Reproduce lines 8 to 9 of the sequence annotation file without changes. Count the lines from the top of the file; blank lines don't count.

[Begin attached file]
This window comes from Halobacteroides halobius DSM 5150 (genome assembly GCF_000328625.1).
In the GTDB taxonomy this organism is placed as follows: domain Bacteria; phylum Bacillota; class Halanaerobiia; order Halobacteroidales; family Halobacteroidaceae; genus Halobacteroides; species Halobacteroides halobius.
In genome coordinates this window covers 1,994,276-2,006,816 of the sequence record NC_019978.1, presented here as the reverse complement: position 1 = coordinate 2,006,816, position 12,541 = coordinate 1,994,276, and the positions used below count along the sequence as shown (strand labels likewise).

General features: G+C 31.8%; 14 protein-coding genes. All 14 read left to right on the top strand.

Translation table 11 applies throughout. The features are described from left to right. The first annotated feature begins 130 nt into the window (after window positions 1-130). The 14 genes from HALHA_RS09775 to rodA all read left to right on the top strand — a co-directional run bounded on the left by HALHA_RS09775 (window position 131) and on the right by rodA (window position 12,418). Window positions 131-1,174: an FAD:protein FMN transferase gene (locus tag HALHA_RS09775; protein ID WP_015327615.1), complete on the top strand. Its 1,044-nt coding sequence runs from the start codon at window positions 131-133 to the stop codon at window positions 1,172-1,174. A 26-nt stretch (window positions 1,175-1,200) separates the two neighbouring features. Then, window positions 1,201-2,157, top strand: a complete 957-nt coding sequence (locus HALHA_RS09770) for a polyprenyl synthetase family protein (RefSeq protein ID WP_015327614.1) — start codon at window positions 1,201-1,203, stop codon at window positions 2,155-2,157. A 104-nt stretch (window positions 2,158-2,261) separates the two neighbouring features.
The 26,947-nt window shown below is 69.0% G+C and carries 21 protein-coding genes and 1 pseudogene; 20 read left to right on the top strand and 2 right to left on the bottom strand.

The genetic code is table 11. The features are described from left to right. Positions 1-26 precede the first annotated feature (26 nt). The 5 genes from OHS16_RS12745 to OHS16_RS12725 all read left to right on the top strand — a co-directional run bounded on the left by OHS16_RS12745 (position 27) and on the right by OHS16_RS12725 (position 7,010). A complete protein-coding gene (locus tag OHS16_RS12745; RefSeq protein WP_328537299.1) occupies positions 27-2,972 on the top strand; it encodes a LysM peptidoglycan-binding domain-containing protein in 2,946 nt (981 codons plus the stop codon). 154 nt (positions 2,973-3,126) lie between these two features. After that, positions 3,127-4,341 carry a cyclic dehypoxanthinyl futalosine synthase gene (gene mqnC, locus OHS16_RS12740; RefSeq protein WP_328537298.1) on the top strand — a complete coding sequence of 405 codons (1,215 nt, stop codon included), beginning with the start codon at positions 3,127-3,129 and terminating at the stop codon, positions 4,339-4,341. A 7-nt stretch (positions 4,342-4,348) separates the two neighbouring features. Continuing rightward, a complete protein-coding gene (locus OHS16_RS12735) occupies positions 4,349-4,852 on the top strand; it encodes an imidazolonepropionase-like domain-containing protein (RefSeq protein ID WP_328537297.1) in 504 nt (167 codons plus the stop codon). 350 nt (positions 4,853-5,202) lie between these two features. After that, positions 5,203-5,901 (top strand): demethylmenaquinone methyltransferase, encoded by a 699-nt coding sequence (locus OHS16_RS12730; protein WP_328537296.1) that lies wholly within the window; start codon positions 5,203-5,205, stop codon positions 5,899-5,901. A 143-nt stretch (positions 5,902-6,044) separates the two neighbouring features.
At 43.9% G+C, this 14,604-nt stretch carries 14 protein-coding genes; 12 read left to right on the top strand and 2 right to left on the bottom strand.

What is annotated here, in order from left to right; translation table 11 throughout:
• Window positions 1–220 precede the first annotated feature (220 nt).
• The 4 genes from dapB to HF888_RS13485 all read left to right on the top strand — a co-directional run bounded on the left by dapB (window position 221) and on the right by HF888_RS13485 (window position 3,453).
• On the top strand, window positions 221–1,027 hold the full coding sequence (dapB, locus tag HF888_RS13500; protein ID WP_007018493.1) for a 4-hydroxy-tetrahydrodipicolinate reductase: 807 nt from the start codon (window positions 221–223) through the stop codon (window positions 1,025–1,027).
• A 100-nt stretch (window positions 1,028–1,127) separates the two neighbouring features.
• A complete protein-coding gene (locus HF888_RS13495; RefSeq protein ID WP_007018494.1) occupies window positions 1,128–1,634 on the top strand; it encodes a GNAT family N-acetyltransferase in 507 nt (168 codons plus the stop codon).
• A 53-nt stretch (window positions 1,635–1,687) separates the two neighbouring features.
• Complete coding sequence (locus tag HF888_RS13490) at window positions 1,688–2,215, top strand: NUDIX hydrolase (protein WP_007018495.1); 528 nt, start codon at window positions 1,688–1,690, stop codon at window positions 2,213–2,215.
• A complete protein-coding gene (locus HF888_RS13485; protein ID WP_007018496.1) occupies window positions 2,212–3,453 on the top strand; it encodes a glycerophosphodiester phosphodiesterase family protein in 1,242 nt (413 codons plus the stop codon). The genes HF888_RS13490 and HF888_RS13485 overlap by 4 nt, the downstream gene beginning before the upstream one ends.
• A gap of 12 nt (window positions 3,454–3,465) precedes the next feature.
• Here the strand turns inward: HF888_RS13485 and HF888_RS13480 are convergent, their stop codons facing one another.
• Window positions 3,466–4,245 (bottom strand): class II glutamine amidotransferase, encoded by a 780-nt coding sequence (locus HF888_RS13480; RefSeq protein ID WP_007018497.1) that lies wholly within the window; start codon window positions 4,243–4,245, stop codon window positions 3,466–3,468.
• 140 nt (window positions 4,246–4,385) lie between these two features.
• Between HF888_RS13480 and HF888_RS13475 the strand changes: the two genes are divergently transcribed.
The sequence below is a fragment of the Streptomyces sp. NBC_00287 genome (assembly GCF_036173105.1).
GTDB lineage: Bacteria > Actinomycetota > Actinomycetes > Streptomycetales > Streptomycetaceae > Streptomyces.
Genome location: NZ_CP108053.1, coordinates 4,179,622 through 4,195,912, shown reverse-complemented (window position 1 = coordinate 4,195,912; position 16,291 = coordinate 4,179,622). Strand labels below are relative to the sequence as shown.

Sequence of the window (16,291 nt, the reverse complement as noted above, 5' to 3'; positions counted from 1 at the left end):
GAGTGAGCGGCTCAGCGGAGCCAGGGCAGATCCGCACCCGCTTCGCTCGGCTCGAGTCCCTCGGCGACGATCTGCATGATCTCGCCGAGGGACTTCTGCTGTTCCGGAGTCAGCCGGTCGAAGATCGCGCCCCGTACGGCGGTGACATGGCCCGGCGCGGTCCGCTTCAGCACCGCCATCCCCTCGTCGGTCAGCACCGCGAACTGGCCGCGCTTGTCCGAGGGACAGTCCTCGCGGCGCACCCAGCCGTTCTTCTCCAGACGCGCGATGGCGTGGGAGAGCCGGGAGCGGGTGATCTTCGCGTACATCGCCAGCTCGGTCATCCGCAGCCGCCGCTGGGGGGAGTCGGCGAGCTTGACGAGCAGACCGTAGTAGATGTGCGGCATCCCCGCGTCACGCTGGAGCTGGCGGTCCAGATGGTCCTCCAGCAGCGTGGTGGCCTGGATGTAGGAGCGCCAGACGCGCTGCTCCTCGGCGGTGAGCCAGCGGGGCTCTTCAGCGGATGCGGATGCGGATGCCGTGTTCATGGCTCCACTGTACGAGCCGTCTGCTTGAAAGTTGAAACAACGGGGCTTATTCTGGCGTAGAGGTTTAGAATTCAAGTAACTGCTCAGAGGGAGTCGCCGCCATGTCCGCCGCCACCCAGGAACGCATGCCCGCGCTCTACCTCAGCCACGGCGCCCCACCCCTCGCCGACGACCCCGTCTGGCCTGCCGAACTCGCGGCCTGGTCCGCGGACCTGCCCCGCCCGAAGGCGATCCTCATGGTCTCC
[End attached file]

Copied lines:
At 43.9% G+C, this 14,604-nt stretch carries 14 protein-coding genes; 12 read left to right on the top strand and 2 right to left on the bottom strand.

What is annotated here, in order from left to right; translation table 11 throughout: